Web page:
No More Play: experiments with options of motion and the terrain, the surface itself (long before Astroturf), but insisting always on the human factor. Again Russell, on Play: “In the midst of this were human figures that were left stranded at the end of the game, with nowhere to go.” Russell incidentally sees Giacometti's existentialism as “the belief that in all human enterprises the odds are stacked against us and that all we can do is to play a losing game as lucidly as possible”—clearly the Boston view. Russell adds that “Ever since he had read Nietzsche and Schopenhauer at the age of 12, he had been familiar with the tragic sense of human destiny.” But he inexplicably makes no mention of Fenway, Snodgrass, or Dent.

In a recent conversation with Giacometti, although by mutual unspoken agreement we did not discuss baseball or sculpture, I sensed—perhaps I was encouraged to sense —a painfully earned new openness. “Yes,” he said in response to one question. “Yes,” he replied to another, and “I think so,” he agreed to a third.
The Giacometti in all of us tends toward reductiveness to that anguished nerve, that never-ending gut-check of the soul. But we also need that voice that says “Yes.” “Yes.” “I think so.”

Posted in Art, Literature, Photography on January 22 2015

Alberto Giacometti and Samuel Beckett: Navigating the Influences of Paris


        Above: Samuel Beckett and Alberto Giacometti in 1961


Alberto Giacometti, much like his contemporaries Pablo Picasso and Henri Matisse, cannot be defined by one aesthetic, and Giacometti has been referred to alternatively as a Surrealist, a Freudian, and an Existentialist, among other things. As a young artist in Paris in the 1930s, Giacometti lived and worked around numerous notable characters, including the Irish playwright Samuel Beckett. Despite not being French, both artists had chosen to make Paris their home, and quickly became both close friends and trusted allies, engaging one another in continuous conversations on art and representation, and together navigating the many opportunities Paris had to offer, eventually becoming essential members of the city’s vibrant Left Bank intellectual and artistic community.

One segment of that sphere was the French Surrealists, led by André Breton. Although both Beckett and Giacometti had associations with the group, neither artist fully committed himself to its precepts. Beckett gained early prominence as a writer by helping the Surrealists translate their writings into English, and managed to retain their favor for the majority of his life. Giacometti’s experience, however, was more turbulent. After spending several years working under the Surrealists’ strict abstract guidelines, Giacometti returned to working with naturalistic themes, particularly the human form, an action considered treasonous by Breton; in retaliation, he expelled Giacometti from the Surrealists in 1935.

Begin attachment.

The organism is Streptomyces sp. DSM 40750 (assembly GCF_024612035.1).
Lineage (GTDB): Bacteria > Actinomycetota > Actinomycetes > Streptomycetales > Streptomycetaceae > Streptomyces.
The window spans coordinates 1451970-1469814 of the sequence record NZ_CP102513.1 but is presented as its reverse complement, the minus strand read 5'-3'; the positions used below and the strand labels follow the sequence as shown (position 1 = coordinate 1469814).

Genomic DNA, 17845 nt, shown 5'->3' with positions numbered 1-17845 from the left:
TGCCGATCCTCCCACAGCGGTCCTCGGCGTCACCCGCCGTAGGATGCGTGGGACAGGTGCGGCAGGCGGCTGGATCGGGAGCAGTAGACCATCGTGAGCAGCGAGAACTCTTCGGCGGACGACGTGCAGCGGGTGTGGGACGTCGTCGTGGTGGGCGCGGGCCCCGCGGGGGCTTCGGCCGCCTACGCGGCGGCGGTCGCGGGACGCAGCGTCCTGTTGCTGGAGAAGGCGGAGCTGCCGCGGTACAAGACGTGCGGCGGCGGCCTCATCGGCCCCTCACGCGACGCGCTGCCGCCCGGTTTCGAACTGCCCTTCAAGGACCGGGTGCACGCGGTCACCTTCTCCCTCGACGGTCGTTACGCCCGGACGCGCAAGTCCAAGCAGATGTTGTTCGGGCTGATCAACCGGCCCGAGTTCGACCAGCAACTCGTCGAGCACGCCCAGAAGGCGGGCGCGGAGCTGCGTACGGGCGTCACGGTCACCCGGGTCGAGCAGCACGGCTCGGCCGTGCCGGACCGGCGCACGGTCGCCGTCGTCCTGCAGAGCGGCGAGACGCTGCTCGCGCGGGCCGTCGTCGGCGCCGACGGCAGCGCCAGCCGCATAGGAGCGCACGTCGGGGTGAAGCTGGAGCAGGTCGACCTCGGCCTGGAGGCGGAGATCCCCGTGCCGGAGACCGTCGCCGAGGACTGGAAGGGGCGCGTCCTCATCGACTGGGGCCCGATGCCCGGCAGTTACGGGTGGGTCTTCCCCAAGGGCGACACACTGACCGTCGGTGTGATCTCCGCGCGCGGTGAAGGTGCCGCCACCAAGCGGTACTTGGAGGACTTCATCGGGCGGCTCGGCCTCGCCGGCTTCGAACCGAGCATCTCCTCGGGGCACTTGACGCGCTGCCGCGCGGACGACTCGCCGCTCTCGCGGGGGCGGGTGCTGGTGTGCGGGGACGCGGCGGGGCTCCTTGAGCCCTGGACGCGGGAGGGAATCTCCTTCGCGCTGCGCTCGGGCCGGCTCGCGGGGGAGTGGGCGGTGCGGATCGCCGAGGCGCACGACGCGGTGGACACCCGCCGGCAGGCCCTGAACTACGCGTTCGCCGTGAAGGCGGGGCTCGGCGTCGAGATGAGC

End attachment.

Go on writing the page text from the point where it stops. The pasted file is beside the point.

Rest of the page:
Another member of Giacometti and Beckett’s shared circle was the French philosopher Jean-Paul Sartre,whose explorations of existentialism exerted a great deal of influence on both artists’ works, in particular Beckett’s best-known play, Waiting for Godot, which premiered in 1953. The play is also significant for another reason: it was the impetus for Giacometti and Beckett’s most memorable artistic collaboration.


Above: Giacometti and Beckett pictured with the tree created for the 1961 production of Waiting for Godot


Beckett was unhappy with the play’s original set design, in particular its central tree, and commissioned Giacometti to create a new version for a 1961 production. Beckett imagined the process would be a straightforward one for his friend, but Giacometti instead labored over the design. Finally, though, Giacometti created a work that not only satisfied both his and Beckett’s demanding standards, but also elevated the setting of the play itself. As such, it serves as a fitting symbol of both the power of their intellectual union and their long, fruitful personal alliance.

In recognition of their friendship, first editions of Waiting for Godot, Endgame, and Fin de Partie are on display in “Matter/Giacometti”. 

Posted in Art, Literature on January 20 2015